The opinion of the court was delivered by: PARKER
Defendants White & Case, a New York City law firm which at all relevant times was NSMC's outside legal adviser, and Marion Jay Epley, III ("Epley"), a partner in that firm, have requested this Court pursuant to Rule 12 of the Federal Rules of Civil Procedure and 28 U.S.C. § 1406 to enter an order dismissing the proceedings on the grounds that venue is improper as to them in the District of Columbia and that in personam jurisdiction is lacking. Alternatively, these defendants pursuant to Rule 21 of the Federal Rules of Civil Procedure and 28 U.S.C. §§ 1406(a) and 1404(a) have moved to sever and transfer the claims against them to the United States District Court for the Southern District of New York.
Defendants Cameron Brown ("Brown"), at all relevant times the president and a director of Interstate, Lord, Bissell & Brook, a Chicago Law firm which represented Interstate, Max E. Meyer ("Meyer"), a partner in that firm and a director of Interstate, and Louis F. Schauer ("Schauer"), also a member of Lord, Bissell & Brook, have moved pursuant to Rule 12(b)(6) of the Federal Rules of Civil Procedure to dismiss the proceedings for failure to state a claim upon which relief can be granted. Alternatively these defendants move for summary judgment in their favor pursuant to Rules 12(b) and 56 of the Federal Rules. Defendants Paul E. Allison ("Allison"), Robert P. Tate ("Tate") and William J. Bach ("Bach"), all of whom were directors of Interstate, have likewise requested this Court to grant summary judgment in their behalf pursuant to Rules 12(b) and 56.
The Court, after careful consideration of the memoranda of points and authorities, affidavits, exhibits and the representations of counsel during oral argument and for the reasons set forth below, denies the motions of White & Case, Epley, Brown, Lord, Bissell & Brook, Meyer and Schauer. The motions of Allison, Bach and Tate are granted and summary judgment is entered in their favor.
In this proceeding the Commission has set forth a pleading, the First Amended Complaint For Injunctive and Other Relief, which contains four claims. The First Claim of the Amended Complaint, which does not involve any of the movants, recounts an alleged mammoth securities fraud scheme perpetrated by the principal officers, directors and accountants of NSMC and details the purchase and sale of over eleven million shares of NSMC stock between 1968 and 1970. Lying at the heart of this alleged scheme is the preparation, issuance, dissemination and promotion of false and misleading financial statements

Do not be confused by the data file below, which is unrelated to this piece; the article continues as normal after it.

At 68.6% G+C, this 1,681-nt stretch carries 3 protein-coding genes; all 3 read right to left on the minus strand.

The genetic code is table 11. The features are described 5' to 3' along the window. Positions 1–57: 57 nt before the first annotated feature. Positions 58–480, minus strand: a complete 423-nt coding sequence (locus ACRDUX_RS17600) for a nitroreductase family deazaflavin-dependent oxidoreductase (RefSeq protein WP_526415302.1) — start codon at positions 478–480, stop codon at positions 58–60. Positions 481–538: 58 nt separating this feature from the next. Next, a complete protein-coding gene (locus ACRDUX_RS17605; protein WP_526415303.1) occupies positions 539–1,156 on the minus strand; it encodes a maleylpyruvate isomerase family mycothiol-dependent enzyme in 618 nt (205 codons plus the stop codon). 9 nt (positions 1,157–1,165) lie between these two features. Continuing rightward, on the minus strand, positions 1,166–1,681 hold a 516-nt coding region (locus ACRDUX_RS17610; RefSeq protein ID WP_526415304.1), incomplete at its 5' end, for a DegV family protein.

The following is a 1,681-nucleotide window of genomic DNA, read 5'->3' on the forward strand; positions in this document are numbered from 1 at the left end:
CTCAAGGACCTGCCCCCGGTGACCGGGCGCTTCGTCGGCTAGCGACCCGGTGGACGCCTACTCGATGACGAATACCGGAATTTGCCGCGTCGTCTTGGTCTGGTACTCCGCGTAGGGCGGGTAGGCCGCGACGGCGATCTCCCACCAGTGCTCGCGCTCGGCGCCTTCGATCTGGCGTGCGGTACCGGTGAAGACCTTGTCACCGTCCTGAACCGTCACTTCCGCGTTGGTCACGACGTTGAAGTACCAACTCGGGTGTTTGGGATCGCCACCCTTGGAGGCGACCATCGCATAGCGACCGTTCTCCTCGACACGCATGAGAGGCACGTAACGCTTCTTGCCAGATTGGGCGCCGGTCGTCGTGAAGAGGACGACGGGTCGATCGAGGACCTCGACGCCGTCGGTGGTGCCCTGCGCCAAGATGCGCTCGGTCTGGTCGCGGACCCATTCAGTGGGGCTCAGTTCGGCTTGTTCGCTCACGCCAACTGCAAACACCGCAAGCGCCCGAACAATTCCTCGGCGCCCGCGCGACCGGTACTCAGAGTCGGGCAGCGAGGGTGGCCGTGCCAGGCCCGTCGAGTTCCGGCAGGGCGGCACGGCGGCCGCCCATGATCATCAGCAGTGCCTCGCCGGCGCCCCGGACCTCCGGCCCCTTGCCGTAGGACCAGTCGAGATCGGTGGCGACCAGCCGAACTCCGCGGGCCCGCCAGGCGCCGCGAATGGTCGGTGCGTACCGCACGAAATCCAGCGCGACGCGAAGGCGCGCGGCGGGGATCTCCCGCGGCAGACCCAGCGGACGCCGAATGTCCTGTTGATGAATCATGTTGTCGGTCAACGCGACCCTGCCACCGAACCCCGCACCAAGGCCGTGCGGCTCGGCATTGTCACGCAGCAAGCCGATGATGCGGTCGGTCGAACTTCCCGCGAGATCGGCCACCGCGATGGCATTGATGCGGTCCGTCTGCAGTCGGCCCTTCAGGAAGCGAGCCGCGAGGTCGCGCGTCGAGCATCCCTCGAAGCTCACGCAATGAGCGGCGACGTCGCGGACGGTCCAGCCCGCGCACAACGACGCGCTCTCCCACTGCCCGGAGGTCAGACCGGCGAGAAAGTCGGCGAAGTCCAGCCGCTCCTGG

which artificially inflated the price of NSMC stock and enabfed NSMC to fraudulently acquire approximately twenty-five companies in exchange for its own stock.
A significant portion of the remainder of the Amended Complaint concerns the October, 1969 acquisition of Interstate by NSMC. During the spring and summer of 1969 Interstate, an Illinois corporation, explored the possibility of merging with NSMC, which at the time was a District of Columbia corporation.
Interstate engaged the investment banking firm of White, Weld & Company ("White, Weld") to make an investigation into the background, history and finances of NSMC, and to make recommendations as to the advisability of the merger. A preliminary report on NSMC, presented to the Interstate Board of Directors on August 12, 1969, and a final draft, dated September 22, 1969, were generally favorable to the merger.
An Agreement and Plan of Merger ("Merger Agreement") was executed by the Interstate Board of Directors on August 15, 1969. The Merger Agreement, which was subject to Interstate and NSMC shareholder approval, contained, inter alia, the following significant provisions: Interstate was to receive from NSMC's counsel, White & Case, an opinion letter satisfactory to Lord, Bissell & Brook, that NSMC had taken all actions required of it by law and that all transactions in connection with the merger had been duly and validly taken; NSMC would receive from Lord, Bissell & Brook, a similar letter satisfactory to White & Case, that Interstate had taken all necessary steps to effectuate the transaction and that the merger was reached in accordance with law; and Peat, Marwick, Mitchell & Co. ("PMM") as NSMC's independent accountants would issue to Interstate a "comfort letter" stating that there was no reason to believe that NSMC's unaudited nine month financial statements for the period ending May 31, 1969 were not prepared in accordance with standard and accepted accounting procedures or that any material adjustments in those financials were required. It was further understood that the letter would indicate that NSMC had experienced no material adverse change in its financial posture from May 31, 1969, until five days prior to the effective date of the merger.